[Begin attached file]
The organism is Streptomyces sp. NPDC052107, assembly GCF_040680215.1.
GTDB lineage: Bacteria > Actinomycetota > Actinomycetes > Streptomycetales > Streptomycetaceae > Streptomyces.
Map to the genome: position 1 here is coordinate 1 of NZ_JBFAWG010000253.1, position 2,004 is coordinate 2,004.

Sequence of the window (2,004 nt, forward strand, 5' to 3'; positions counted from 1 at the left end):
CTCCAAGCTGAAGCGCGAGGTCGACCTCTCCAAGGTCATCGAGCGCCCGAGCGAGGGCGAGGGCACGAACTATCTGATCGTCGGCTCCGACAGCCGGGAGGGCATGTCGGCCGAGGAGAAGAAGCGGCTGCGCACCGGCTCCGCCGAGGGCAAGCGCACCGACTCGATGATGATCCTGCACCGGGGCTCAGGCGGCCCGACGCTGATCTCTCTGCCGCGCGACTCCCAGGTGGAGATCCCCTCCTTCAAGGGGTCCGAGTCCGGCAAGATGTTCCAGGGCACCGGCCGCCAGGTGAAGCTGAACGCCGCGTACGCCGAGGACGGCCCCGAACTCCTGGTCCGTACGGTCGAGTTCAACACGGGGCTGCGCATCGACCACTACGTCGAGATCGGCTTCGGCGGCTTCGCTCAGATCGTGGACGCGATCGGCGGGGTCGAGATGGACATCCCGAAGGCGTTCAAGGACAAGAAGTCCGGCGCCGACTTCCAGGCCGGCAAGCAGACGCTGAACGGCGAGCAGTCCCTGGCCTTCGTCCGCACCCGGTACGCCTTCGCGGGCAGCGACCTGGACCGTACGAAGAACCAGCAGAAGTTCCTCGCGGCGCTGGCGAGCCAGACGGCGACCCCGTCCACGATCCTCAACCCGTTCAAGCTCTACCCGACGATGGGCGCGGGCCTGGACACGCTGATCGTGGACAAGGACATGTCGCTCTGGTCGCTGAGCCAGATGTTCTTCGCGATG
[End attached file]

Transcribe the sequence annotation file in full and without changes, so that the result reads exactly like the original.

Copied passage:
The organism is Streptomyces sp. NPDC052107, assembly GCF_040680215.1.
GTDB lineage: Bacteria > Actinomycetota > Actinomycetes > Streptomycetales > Streptomycetaceae > Streptomyces.
Map to the genome: position 1 here is coordinate 1 of NZ_JBFAWG010000253.1, position 2,004 is coordinate 2,004.

Sequence of the window (2,004 nt, forward strand, 5' to 3'; positions counted from 1 at the left end):
CTCCAAGCTGAAGCGCGAGGTCGACCTCTCCAAGGTCATCGAGCGCCCGAGCGAGGGCGAGGGCACGAACTATCTGATCGTCGGCTCCGACAGCCGGGAGGGCATGTCGGCCGAGGAGAAGAAGCGGCTGCGCACCGGCTCCGCCGAGGGCAAGCGCACCGACTCGATGATGATCCTGCACCGGGGCTCAGGCGGCCCGACGCTGATCTCTCTGCCGCGCGACTCCCAGGTGGAGATCCCCTCCTTCAAGGGGTCCGAGTCCGGCAAGATGTTCCAGGGCACCGGCCGCCAGGTGAAGCTGAACGCCGCGTACGCCGAGGACGGCCCCGAACTCCTGGTCCGTACGGTCGAGTTCAACACGGGGCTGCGCATCGACCACTACGTCGAGATCGGCTTCGGCGGCTTCGCTCAGATCGTGGACGCGATCGGCGGGGTCGAGATGGACATCCCGAAGGCGTTCAAGGACAAGAAGTCCGGCGCCGACTTCCAGGCCGGCAAGCAGACGCTGAACGGCGAGCAGTCCCTGGCCTTCGTCCGCACCCGGTACGCCTTCGCGGGCAGCGACCTGGACCGTACGAAGAACCAGCAGAAGTTCCTCGCGGCGCTGGCGAGCCAGACGGCGACCCCGTCCACGATCCTCAACCCGTTCAAGCTCTACCCGACGATGGGCGCGGGCCTGGACACGCTGATCGTGGACAAGGACATGTCGCTCTGGTCGCTGAGCCAGATGTTCTTCGCGATG